Dodgers Team News

The Dodgers Went From Worst to First in MLB in An Important Category

The Los Angeles Dodgers had 44 at-bats against the Arizona Diamondbacks on Monday night in an 8-4 win. For the first time, the entire lineup was on the same page.

Over the last couple of weeks, Dodgers Nation has hammered the lower third of the lineup for not taking good at-bats, striking out too much, and being rally killers. However, all nine batters flexed their muscle on Monday and ravaged a worn-down D-backs pitching staff.

They didn’t strike out.

“I was like, ‘What the f—? No Ks?’” Kiké Hernández said in the clubhouse while talking about the strikeout meter never changing. He brought up the oddity in the outfield after the Dodgers recorded the final out of the night. Then he found hitting coach Robert Van Scoyoc to confirm it was true. Indeed, they’d made it out, punchout-free.

“That’s pretty f—ing cool,” he said.

The Dodgers hadn’t accomplished this feat since a 6-5 win over the Cincinnati Reds in 2006. The 44 batters the Dodgers sent to the plate without striking out marked the most batters to come to the plate in a game where a team didn’t strike out since July 28, 2017, when Cleveland beat the Chicago White Sox 9-3.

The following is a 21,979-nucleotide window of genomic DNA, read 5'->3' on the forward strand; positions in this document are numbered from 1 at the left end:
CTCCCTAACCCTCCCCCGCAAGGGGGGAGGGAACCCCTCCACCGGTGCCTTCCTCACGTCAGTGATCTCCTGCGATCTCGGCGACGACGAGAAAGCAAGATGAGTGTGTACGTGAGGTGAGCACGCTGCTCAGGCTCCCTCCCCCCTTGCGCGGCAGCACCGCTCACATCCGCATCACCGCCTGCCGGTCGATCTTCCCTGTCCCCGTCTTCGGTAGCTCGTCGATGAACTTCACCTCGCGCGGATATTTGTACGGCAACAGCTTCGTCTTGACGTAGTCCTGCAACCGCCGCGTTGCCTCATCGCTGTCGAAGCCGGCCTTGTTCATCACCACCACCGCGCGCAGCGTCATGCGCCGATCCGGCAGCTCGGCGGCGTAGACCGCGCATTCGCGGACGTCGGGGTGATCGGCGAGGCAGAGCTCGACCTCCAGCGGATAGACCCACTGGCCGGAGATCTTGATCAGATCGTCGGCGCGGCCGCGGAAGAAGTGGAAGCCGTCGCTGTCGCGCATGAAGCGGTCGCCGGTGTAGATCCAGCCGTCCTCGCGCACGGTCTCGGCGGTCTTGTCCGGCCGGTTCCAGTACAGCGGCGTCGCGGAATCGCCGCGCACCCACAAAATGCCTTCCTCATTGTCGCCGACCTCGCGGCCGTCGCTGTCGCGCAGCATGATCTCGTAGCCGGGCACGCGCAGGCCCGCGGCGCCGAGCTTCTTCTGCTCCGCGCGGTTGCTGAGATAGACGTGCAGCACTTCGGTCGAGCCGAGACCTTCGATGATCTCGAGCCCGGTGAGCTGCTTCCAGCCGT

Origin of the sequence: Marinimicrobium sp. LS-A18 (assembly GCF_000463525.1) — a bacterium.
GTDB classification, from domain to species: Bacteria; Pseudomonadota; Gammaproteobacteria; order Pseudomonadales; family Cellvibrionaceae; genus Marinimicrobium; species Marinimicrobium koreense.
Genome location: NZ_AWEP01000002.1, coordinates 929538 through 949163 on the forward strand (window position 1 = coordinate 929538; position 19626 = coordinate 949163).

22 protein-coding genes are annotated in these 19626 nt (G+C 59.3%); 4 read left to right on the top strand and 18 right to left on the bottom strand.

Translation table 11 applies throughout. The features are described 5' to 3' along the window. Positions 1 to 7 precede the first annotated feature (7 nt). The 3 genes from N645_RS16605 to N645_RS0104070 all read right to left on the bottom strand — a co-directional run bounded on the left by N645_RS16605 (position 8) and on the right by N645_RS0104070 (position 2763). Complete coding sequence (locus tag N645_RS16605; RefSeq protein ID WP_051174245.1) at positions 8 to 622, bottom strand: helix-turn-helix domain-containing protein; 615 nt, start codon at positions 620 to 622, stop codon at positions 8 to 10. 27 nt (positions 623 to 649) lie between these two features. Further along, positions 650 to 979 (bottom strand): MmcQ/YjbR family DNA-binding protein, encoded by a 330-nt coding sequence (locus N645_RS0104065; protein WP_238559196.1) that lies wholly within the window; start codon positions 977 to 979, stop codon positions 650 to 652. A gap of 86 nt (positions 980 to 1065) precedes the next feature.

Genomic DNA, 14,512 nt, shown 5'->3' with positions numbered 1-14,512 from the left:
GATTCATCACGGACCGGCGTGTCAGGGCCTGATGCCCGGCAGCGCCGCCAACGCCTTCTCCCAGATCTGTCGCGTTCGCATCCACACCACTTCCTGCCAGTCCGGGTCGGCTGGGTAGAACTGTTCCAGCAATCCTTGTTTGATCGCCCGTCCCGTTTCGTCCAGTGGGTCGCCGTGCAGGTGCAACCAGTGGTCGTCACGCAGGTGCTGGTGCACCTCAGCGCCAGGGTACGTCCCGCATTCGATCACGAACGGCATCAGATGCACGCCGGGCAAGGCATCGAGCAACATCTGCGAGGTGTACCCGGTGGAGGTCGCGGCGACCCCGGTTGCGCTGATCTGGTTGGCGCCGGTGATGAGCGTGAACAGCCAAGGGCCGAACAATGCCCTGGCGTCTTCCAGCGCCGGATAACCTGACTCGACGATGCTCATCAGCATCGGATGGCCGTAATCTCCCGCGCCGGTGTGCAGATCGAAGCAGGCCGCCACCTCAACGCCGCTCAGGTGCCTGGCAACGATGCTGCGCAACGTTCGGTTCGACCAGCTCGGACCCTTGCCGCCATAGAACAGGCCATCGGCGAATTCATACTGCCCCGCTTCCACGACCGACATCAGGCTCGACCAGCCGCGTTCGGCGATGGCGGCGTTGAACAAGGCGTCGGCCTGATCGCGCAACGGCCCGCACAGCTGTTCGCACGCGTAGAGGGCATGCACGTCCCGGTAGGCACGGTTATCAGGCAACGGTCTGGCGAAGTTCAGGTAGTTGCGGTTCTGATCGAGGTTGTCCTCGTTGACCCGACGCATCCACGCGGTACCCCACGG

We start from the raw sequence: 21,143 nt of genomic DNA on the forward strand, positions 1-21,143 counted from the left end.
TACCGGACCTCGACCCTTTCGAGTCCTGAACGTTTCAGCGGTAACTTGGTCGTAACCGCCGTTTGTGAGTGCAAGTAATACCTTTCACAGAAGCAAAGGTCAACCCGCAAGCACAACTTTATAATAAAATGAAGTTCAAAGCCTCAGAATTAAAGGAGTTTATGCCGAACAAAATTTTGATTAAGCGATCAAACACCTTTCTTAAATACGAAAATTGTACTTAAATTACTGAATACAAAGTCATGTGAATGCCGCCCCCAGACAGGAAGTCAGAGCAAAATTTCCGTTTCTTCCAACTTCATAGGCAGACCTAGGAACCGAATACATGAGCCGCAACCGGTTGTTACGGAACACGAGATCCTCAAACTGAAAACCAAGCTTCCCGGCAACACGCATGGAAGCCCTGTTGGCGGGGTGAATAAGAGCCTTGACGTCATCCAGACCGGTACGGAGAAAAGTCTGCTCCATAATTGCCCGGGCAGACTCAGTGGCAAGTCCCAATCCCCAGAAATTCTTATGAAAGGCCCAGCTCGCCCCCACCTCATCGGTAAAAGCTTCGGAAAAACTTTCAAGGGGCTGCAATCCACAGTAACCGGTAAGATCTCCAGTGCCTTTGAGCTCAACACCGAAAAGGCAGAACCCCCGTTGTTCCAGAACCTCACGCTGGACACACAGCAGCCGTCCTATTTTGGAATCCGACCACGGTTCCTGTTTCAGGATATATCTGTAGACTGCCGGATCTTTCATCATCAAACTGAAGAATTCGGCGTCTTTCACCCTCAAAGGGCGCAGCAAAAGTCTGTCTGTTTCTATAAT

In just a few weeks, the Dodgers have gone from leading Major League Baseball in strikeouts to being its toughest team to strike out. On April 20, they had 221 strikeouts. Mathematically, one out of every four batters was going down on strikes.

Entering Monday, the Dodgers’ 13.8 percent strikeout rate over the last week was the lowest of any MLB team. In their last three games, the Dodgers’ rate is even lower (9.2 percent).

According to Freddie Freeman, the team “didn’t have any emphasis on cutting down strikeouts.”

It was just to be more on time to heaters because, that’s when we’re at our best, is when we’re hitting fastballs,” Freeman said, via the Los Angeles Times’ Jack Harris. “We weren’t doing that when we were going through that tough stretch.”

The Dodgers executed their approach flawlessly which is something to be extremely proud of.

Photo Credit: Joe Camporeale-USA TODAY Sports

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Maren Angus

Maren Angus-Coombs was born in Los Angeles and raised in Nashville, Tenn. She is a graduate of Middle Tennessee State University and has been a sports writer since 2008. Despite being raised in the South, her sports obsession has always been in Los Angeles. She is currently a staff writer for Dodgers Nation and the LA Sports Report Network.


  1. Whatever change in their approach or thinking, they should keep it up. Striking out and walking back to the dugout is the most defeating happening in the baseball offense. This should be a goal for every hitter, especially CT3, Outman, and even Muncy and Teo. Ball in play at least keeps pieces moving and action.

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